"They could fine them, it was $400,000 (£298,700/€338,800) I think, or they could kick them out of the sport, which would have put them out of the 2008 Olympics.

"Their coach had all the usual excuses, somebody must have given them candy etc.

"I said right away ‘I can tell you what my decision is’ but my vote did not count, I was just there to give them my thinking.

"I said you have to kick them out as an example to all the other countries doing this, because every time you find them guilty and let them off the hook they will find new ways to cheat.

"They voted to fine them $400,000. It balanced their budget, and they didn’t go back on that way of thinking later on."

The new Clean Sport Commission is expected to recommend to the IWF Executive Board tough sanctions are taken against countries where doping is endemic in weightlifting ©IWF
The new Clean Sport Commission is expected to recommend to the IWF Executive Board tough sanctions are taken against countries where doping is endemic in weightlifting ©IWF

This weekend the IWF will hopefully start cracking down in a different way.

Nine nations, including China, Russia and Kazakhstan, are due to be suspended for up to a year because they had three or more positives in the 2008 and 2012 retests.

The time for financial penalties has passed: they must all be "kicked out", as Levin might say, of this year’s IWF World Championships in Anaheim starting next month.

The only one of the nine with any sort of a case for leniency is Russia, because they were banned from Rio 2016 and could argue that they have already served their time.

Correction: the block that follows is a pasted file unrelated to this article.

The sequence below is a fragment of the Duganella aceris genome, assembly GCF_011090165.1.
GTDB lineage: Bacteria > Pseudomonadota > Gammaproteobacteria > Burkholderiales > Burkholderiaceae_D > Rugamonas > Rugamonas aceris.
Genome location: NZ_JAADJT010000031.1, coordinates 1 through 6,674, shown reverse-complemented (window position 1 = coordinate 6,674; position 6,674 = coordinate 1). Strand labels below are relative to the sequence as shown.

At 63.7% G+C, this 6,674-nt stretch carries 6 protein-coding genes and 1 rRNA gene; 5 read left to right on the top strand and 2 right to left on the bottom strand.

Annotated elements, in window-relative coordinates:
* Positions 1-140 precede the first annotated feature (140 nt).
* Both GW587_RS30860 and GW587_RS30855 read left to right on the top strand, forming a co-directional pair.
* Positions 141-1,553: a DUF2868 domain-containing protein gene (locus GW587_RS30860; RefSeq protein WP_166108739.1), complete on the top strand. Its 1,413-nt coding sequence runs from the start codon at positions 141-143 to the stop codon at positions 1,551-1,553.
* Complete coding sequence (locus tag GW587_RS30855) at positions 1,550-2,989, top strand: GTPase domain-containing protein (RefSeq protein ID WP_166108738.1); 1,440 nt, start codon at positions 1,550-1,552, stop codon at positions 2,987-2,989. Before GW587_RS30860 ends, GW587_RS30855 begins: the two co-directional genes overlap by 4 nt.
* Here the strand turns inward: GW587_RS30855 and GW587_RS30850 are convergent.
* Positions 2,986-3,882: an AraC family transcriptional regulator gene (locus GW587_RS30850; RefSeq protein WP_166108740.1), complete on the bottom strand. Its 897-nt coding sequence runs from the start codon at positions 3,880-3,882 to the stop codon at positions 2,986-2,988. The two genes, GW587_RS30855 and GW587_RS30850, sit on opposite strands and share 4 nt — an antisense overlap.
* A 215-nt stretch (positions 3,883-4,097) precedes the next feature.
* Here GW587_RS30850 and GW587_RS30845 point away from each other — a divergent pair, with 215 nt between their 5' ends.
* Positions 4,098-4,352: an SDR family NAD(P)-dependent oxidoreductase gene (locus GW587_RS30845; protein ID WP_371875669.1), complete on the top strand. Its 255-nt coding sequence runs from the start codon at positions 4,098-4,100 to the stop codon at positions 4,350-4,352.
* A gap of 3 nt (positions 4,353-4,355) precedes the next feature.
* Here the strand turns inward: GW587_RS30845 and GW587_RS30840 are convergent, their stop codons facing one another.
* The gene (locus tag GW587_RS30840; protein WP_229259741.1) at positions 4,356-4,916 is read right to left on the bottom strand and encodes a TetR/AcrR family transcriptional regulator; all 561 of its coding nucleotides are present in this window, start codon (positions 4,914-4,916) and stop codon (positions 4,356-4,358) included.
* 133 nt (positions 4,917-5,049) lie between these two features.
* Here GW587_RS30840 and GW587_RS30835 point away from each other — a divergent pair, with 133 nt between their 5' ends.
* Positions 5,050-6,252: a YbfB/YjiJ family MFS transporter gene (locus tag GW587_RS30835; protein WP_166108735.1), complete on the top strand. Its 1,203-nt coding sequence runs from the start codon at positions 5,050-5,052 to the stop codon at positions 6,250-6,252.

The IWF are also likely to be advised by their new Clean Sport Commission, featuring five independent experts, to put more responsibility on individual nations.

If Kazakhstan, for example, cannot control its own coaches and athletes, what chance does anybody else have?

Amid all the negativity, fear and sense of impending doom it is easy to forget that weightlifting, besides being a truly global, historic, genuine Olympic sport, is great entertainment.

It can be and often is highly dramatic, and with the right presentation it is clearly fit for a 21st-century audience.

It is easy to follow, it offers spectators a medal ceremony every day, and although there is room for improvement and innovation, it is very much worth saving.

Let’s hope the IWF can put Murray Levin in a more positive frame of mind, starting this weekend.